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Teoria efectului defectului hardware: GoogleFS
 

Teoria efectului defectului hardware: GoogleFS

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    Teoria efectului defectului hardware: GoogleFS Teoria efectului defectului hardware: GoogleFS Presentation Transcript

    • Teoria efectului defectului hardware: GoogleFS (a whitepaper review) Dan Şerban
    • And so it begins... :: The Google File System was created by man at the dawn of the 21st century :: In July 2010, it had not yet become self-aware … but seriously now … :: GoogleFS is not really a file system :: GoogleFS is a storage framework for doing a very specific type of parallel computing (MapReduce) on massive amounts of data http://labs.google.com/papers/gfs.html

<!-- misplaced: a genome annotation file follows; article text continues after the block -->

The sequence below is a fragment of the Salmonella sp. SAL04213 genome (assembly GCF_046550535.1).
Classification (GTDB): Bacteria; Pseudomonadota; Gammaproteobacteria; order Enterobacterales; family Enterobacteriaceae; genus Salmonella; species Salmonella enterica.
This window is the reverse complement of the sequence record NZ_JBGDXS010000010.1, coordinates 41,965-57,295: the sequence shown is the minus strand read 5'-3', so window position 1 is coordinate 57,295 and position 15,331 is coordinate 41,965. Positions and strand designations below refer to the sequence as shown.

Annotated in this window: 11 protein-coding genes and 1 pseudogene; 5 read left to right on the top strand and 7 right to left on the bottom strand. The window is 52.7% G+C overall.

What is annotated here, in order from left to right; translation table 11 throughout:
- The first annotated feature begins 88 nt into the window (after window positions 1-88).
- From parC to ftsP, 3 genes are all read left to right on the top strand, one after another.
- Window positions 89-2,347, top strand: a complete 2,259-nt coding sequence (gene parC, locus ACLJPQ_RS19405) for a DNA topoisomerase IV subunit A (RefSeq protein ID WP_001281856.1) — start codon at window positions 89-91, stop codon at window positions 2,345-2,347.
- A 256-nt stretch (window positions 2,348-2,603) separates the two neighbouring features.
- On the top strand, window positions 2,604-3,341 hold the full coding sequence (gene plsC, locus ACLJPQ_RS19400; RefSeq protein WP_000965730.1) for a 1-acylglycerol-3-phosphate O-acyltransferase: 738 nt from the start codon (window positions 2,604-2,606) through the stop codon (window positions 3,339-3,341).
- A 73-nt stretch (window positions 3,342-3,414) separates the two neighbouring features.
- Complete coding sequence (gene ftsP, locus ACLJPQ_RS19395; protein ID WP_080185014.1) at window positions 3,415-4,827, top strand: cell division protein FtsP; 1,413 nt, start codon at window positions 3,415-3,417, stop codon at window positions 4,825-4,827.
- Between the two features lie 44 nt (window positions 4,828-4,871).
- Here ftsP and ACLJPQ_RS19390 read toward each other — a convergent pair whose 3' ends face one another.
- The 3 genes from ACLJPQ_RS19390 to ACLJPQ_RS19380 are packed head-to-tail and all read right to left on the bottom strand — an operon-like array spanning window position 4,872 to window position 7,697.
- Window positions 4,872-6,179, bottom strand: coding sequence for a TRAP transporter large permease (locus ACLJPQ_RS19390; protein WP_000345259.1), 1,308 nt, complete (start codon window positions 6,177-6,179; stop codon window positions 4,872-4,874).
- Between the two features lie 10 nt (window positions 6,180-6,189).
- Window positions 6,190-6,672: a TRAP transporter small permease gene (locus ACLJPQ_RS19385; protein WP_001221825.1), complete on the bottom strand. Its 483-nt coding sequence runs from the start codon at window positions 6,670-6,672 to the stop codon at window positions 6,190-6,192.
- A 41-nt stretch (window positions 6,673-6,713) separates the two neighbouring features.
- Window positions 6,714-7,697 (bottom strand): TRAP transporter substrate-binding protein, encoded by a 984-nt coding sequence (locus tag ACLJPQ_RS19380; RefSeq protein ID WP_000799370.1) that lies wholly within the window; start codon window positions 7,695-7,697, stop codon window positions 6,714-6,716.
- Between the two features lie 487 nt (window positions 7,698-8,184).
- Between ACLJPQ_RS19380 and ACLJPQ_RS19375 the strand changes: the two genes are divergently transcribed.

• Overview of MapReduce 1) Mappers read (key1, valueA) pairs from GoogleFS input files named key1.txt (large streaming reads) 2) Mappers derive key2 and valueB from valueA 3) Mappers record-append (key2_key1, valueB) pairs to temporary GoogleFS files named key2_key1.txt 4) Reducers read (key2_key1, valueB) pairs from those temporary key2_key1.txt files (large streaming reads) 5) Reducers aggregate by key2: valueC = aggregateFunction(valueB) 6) Reducers record-append (key2, valueC) pairs to permanent GoogleFS files named key2.bigtbl
    • The philosophy behind GoogleFS The problem: Web Indexing The solution :: Find the sweet spot is in price / performance for hardware components :: Build a large scale network of machines from those components :: Make the assumption of frequent hardware failures the single most important design principle for building the file system :: Apply highly sophisticated engineering to make the system reliable in software